Equine Influenza Virus

Authored by: Thomas M. Chambers , Udeni B.R. Balasuriya

Molecular Detection of Animal Viral Pathogens

Print publication date:  August  2016
Online publication date:  May  2016

Print ISBN: 9781498700368
eBook ISBN: 9781498700375
Adobe ISBN:

10.1201/b19719-ch44

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Abstract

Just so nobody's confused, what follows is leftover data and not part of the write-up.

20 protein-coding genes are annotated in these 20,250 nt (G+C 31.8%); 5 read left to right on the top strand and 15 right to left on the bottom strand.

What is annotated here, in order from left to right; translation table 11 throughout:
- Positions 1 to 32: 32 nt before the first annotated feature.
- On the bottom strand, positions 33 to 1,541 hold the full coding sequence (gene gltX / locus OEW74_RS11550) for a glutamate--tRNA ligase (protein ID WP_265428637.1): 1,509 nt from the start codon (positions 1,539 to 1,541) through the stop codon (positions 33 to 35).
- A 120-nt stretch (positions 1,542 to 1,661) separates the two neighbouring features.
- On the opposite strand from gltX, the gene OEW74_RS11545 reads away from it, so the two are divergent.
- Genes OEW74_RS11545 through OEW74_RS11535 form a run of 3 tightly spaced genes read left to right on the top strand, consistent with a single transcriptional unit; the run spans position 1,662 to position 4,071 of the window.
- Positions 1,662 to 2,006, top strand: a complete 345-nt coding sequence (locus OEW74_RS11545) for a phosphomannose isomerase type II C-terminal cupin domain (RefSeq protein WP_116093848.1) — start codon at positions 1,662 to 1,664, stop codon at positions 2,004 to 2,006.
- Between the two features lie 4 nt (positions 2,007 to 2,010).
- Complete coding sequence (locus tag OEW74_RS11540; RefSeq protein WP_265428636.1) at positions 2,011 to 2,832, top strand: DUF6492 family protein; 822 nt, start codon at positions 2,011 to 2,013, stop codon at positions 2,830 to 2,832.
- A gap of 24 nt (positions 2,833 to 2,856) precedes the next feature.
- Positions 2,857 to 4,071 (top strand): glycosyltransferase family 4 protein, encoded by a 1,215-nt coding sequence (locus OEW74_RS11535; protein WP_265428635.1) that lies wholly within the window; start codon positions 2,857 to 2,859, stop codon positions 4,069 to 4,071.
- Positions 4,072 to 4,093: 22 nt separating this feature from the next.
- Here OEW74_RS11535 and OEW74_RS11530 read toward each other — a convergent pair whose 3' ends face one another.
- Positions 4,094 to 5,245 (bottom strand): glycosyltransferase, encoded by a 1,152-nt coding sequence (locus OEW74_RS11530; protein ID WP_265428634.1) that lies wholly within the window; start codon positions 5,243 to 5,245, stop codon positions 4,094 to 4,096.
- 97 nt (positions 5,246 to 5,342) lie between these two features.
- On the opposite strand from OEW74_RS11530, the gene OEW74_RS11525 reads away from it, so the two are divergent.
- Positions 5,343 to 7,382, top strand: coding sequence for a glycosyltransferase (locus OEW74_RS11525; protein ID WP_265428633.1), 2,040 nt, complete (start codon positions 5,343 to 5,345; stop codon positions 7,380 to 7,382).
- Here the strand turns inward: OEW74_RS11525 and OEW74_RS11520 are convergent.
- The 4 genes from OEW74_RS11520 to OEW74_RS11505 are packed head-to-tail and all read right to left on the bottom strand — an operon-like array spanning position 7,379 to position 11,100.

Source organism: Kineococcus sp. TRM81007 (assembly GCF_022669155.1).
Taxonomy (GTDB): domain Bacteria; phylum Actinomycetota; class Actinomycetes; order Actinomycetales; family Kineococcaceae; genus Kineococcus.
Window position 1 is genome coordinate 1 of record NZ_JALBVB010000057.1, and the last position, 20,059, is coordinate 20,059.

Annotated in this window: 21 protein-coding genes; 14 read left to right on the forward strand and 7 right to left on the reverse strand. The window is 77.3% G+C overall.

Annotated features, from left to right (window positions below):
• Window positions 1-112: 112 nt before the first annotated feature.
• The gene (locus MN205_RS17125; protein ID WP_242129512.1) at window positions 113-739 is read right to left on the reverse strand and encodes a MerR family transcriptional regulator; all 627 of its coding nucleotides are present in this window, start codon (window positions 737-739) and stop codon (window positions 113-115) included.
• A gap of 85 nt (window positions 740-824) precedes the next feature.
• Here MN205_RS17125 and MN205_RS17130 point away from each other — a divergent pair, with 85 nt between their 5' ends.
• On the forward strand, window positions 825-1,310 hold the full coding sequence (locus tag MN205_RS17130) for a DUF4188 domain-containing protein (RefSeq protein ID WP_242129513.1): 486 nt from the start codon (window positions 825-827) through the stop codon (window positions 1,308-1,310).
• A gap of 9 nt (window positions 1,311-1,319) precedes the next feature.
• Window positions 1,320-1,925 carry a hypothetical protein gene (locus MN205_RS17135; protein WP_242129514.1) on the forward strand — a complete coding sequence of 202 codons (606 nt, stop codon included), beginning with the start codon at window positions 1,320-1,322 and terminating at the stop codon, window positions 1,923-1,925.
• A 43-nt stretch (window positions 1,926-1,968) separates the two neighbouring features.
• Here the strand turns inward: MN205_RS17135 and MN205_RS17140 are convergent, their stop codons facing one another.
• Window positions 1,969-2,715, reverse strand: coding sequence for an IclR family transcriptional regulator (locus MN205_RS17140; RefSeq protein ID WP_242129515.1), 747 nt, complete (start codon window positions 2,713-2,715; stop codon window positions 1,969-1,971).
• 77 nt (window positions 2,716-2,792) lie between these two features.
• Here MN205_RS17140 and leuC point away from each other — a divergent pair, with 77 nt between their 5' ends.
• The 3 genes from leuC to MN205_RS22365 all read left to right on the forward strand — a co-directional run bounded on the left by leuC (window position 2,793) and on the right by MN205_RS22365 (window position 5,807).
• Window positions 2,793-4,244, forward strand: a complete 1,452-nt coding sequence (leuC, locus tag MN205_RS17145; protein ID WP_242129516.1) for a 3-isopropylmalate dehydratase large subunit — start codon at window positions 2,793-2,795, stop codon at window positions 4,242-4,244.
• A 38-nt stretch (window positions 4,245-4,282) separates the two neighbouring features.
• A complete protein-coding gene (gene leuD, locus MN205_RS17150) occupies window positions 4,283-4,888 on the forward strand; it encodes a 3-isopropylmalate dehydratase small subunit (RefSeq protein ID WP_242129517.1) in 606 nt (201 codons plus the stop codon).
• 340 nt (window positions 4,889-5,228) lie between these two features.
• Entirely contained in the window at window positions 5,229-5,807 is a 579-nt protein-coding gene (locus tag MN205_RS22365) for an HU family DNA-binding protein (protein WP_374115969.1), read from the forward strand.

Equine influenza virus (EIV) that causes equine influenza (EI) is the most important equine respiratory viral pathogen and has the greatest economic impact internationally, because it has a very high morbidity rate during outbreaks leading to disruption of major equestrian events. 1-3 EIV can also infect other equids such as donkeys, mules, and zebras. EIV is a member of the family Orthomyxoviridae and belongs to the genus Influenzavirus A (influenza A type).4 The first strain of EIV isolated in 1956 was of H7N7 configuration (subtype 1) and designated influenza virus A/equine/Prague/56, and it caused epidemics during the 1960s and 1970s. 5,6 The last confirmed outbreak caused by an H7N7 subtype in horses was recorded in 1979 5,7 and therefore, the H7N7 subtype is thought to be extinct or possibly still circulating at a very low level in nature. 8-11 A second EIV subtype (subtype 2), H3N8, emerged in 1963 and was designated as influenza virus A/equine/Miami/63. 7,12 This subtype has been associated with all confirmed outbreaks of EI since 1980. Extensive antigenic drift has been detected in this virus over the years (see later). 13-19

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